Office Hours: Christina Thomas


Christina Thomas @cjoyalways

History Ph.D. Student at Johns Hopkins University


What inspired you to attend grad school?

The limitations of my field pursued me to pursue a graduate degree. I majored in history and without a teaching license my options were limited in the field. Initially, I focused on joining the Peace Corps or AmeriCorps; however, my professor and other mentors told me to go for it and so I immediately jumped into a graduate program after receiving my Bachelor’s in History.


Tell me about your proudest grad school moment. Why was it special for you?

It was my second year in graduate school and I was beginning to write my master’s thesis. My biggest weakness was my writing and with a big paper submitted I was awaiting comments. The professor returned the paper and near one paragraph he wrote, “This sentence sent chills down my spine.” I still have that paper. This same professor also encouraged me to pursue a PhD program. He told me it was not a matter of whether I would be accepted, but it was a matter of me receiving full-funding. He spoke it into existence and I realized that I had what it took to continue forward with my degree.


What’s the best piece of advice you’ve gotten while in grad school?

Regardless of where other students attended school, how many languages they know, or how vast their vocabulary is, know that you belong there.


If you had to describe your Black grad experience with one song, which one would it be, and why?

If I can take it back to church, “I Won’t Complain”. Black Grad Life ain’t no joke, but this is my purpose and a part of my dream, so no matter how hard it gets, how many books I have to read, or papers that need to be submitted, I will not allow myself to complain. I worked hard to make it into graduate school and will continue to work hard in finishing this degree.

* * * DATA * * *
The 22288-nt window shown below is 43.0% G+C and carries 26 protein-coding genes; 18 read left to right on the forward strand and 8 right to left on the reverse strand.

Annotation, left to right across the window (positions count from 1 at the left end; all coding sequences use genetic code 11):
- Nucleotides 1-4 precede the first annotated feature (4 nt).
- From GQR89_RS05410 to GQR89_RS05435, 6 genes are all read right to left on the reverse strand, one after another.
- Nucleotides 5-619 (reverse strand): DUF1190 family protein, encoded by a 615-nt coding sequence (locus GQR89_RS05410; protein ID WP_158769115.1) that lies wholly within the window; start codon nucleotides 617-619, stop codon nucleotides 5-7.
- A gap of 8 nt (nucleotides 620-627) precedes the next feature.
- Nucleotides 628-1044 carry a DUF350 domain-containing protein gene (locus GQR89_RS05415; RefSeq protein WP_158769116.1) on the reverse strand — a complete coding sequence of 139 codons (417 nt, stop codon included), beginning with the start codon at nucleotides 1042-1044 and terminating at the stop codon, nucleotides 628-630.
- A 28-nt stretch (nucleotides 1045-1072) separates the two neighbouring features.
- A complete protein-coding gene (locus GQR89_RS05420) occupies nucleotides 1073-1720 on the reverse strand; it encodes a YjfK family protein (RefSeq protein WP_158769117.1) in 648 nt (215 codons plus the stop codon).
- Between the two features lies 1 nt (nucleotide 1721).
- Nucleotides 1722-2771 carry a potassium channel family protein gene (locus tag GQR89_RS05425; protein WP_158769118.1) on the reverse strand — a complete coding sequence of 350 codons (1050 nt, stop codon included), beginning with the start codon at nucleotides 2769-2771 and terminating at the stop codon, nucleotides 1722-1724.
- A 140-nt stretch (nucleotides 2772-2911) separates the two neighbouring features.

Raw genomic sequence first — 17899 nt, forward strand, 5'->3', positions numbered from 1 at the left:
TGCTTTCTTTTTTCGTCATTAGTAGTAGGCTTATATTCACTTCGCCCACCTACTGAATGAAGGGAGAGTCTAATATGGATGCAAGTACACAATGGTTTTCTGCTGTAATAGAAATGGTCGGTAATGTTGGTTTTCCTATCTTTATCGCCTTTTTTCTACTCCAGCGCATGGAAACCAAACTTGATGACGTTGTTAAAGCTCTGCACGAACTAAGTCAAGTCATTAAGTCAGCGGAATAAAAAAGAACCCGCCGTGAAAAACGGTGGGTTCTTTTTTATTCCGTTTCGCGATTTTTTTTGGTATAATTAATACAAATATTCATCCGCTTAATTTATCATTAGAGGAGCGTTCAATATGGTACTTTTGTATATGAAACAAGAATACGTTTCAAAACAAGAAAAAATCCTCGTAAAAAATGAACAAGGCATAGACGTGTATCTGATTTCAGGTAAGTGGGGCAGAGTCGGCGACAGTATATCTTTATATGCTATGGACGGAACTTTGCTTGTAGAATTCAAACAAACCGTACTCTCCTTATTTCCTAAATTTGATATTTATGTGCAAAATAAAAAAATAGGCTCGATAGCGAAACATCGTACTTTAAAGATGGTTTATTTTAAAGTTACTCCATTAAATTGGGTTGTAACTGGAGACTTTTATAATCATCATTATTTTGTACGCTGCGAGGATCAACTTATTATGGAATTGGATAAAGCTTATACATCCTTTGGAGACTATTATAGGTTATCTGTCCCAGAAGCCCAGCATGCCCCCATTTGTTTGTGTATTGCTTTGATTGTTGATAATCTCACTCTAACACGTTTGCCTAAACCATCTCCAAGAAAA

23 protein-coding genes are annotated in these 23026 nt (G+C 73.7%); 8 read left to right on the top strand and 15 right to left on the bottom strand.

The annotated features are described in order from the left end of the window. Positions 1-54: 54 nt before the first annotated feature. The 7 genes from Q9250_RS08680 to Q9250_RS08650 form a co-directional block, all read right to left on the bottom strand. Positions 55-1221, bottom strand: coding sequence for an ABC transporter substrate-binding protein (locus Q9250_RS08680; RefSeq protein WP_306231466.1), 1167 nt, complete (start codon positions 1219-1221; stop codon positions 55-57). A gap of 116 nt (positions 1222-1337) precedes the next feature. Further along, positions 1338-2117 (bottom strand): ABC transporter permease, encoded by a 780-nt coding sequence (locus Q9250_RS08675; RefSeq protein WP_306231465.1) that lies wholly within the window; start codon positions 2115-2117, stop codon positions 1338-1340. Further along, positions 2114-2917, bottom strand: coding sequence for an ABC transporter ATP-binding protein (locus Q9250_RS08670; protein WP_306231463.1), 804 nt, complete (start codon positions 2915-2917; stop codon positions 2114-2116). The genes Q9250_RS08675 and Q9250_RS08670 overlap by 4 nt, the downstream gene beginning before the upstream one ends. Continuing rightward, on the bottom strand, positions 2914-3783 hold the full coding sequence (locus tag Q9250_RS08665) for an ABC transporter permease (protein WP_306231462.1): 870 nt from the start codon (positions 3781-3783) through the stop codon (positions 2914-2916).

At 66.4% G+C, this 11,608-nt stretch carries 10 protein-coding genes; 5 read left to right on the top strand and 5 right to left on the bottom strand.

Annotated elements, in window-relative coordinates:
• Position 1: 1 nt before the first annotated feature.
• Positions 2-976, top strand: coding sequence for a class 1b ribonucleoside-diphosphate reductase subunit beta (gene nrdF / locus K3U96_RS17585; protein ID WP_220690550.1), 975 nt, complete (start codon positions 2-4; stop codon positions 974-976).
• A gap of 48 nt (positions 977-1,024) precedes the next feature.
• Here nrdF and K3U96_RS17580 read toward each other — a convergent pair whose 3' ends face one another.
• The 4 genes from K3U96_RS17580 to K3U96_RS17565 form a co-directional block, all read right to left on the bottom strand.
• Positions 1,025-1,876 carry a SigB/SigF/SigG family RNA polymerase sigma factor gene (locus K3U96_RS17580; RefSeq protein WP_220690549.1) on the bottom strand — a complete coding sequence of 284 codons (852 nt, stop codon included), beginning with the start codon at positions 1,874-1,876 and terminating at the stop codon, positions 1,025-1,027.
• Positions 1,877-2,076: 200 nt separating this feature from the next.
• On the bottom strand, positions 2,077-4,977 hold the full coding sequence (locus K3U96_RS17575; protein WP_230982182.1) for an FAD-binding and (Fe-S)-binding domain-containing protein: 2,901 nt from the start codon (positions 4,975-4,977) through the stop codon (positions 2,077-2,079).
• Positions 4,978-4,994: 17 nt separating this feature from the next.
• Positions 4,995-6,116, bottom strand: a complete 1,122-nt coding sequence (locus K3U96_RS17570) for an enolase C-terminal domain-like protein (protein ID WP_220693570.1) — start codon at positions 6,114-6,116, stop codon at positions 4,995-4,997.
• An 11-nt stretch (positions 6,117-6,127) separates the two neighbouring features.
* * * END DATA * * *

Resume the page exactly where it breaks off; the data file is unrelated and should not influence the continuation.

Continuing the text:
What has been your biggest obstacle in grad school? What strategies have you used to try to overcome it?

Imposter syndrome. I am in a white male dominated field. My cohort is 9 men (3 Israeli students and five white men) and myself. I remind myself constantly that I belong even if I have trouble getting through the workload or need to look up every other word in a book for its definition. Yet, it is a daily struggle and I am still working to shake it off.


How do you think your identities have informed your graduate experience?

As a Black woman in the field of history, I am typically one out of two Black individual and furthermore, Black women, in my program. I have been perceived as angry, rude, unapproachable, and other negative stereotypes. Again, it is a constant struggle, but I am confident in who I am, I love being a Black woman, and I enjoy studying the history of my people. It does bring additional pressure to succeed and to not allow people to see me “slip up”. I make sure I am on time, I make sure I do not fall behind, and I make sure to always read that extra book or article before class. It comes with its pros and cons.


How do you intend to use your degree in the future?

I want to teach, but not in the traditional college environment. My hope is to teach both high school and college students. I want to diversify my field; however, I believe the issue occurs with the lack of Black history being taught in the classroom. If I can show students that history can be fun, interesting, and that men, women, and children who look like us contributed to American and world history, I have accomplished my goal. I want history to empower students and not be a boring elective for them to check off.


What’s something that you would tell someone who is interested in pursuing a similar path?

First, ask yourself who you are doing this for. Second, take a break. As someone who immediately jumped from an undergraduate program to a master’s program to a PhD program, I missed out on much of my early 20s. Remember you do not have to rush anything, take your academic journey at your own pace.

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